In treating the Jeffersonian project, Zvesper also brings judicious light to the Hamiltonian project that inspired the Jeffersonian “counterrevolution.” There is special emphasis in an appendix on the “debt issue” that evinces greater sympathy to the New Yorker than to his Virginian antagonists. The point is that Zvesper is not out to grind axes in the Jefferson-Hamilton historic dispute but to assess the lasting impact that this confrontation and era brought to the American polity.

In the context of his discussion, clear and penetrating analysis is brought to such matters as the Alien and Sedition Acts; the Kentucky Resolutions; the manner of choosing presidents prior to the twelfth Amendment; the status of George Washington as a boon and drawback in rooting American democracy in responsible partisan politics; Madison’s role in the “counterrevolution”; as well as other topics. Zvesper’s forte is his sure-footed contextualizing of the matters he treats. As a measure of this, interpretive problems of complex issues and ambiguous texts (Jefferson’s Inaugural Addresses, for example) dissolve in the clarity he brings.

But Zvesper is not interested in “mere” history but history as a lesson. The frame of the work—its introductory material, a helpful glossary and appendix—intend to extend the range of his readership. Friends of liberal democracy in turbulent and unsettled areas of the world can profit from Zvesper’s study. Americans, too, were once in a “post-colonial” situation, buffeted by a superpower from which we had recently liberated ourselves. At our founding, we too had to confront the dilemmas of discarding what was bad in our experience and political culture and retaining what was good.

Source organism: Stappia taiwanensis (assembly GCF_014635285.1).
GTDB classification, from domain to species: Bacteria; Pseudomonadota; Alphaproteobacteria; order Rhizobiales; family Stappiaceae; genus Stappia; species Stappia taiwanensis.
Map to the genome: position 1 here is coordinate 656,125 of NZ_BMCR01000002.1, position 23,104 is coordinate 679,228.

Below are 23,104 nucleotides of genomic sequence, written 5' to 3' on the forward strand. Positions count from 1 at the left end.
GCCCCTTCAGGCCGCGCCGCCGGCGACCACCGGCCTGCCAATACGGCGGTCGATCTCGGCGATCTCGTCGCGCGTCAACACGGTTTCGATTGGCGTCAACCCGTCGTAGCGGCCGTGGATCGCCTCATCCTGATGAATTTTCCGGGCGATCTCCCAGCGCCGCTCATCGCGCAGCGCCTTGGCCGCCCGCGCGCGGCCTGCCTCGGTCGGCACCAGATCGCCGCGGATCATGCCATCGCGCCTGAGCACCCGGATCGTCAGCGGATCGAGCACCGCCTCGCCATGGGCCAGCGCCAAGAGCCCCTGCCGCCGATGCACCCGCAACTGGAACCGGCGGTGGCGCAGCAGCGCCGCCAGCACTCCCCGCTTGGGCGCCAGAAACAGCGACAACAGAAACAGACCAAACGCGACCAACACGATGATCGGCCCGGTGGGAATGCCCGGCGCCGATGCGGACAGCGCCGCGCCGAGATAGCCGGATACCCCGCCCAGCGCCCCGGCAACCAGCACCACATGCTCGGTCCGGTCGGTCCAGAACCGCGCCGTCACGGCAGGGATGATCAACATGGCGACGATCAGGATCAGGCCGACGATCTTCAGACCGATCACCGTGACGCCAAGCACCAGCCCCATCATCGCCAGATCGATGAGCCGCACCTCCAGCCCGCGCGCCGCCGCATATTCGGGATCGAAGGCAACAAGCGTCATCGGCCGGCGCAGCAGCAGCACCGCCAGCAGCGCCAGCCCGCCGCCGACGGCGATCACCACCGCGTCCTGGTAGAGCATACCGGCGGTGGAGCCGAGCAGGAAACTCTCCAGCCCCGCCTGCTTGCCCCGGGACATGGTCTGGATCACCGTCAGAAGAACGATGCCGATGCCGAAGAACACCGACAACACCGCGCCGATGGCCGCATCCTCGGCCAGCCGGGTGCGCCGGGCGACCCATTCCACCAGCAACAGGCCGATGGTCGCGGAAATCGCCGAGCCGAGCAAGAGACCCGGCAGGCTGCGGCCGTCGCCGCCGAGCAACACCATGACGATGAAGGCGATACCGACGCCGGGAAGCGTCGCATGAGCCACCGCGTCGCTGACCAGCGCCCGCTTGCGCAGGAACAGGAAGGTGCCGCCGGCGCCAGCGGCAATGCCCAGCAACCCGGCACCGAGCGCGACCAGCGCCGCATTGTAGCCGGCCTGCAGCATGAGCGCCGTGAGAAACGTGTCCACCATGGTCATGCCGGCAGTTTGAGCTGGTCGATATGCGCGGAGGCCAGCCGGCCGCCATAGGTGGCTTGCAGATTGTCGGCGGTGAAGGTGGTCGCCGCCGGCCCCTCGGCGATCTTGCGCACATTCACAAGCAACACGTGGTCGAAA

From one point of view, then, there seems nothing exceptional to the American experience; this experience can usefully serve other peoples and statesmen. On the other hand, there is something “miraculous” about American experience. This Ronald Reagan reminded us in his First Inaugural, referring in particular to what is the subject of Zvesper’s work—the orderly transfer of authority that has taken place every four years for well over two centuries now. Americans need periodic reminding of the miracles they tend to accept as routine, Reagan was saying.

Contemplating the uniqueness of American achievements cannot but deepen the appreciation of the founding generation. It also can serve as a cautionary note to a simplistic optimism that presumes an easy passage for others to a democratic future, unaware of the difficult, existential choices that are in play (as in Muslim regimes) and the oftentimes contingent circumstances that provide statesmanship with even bare opportunities.

An awareness of both the possibilities and limits of generalizing the American experience seems an appropriate beginning point in addressing the vexed questions that face our world. We can approach such questions enriched and deepened by Zvesper’s book.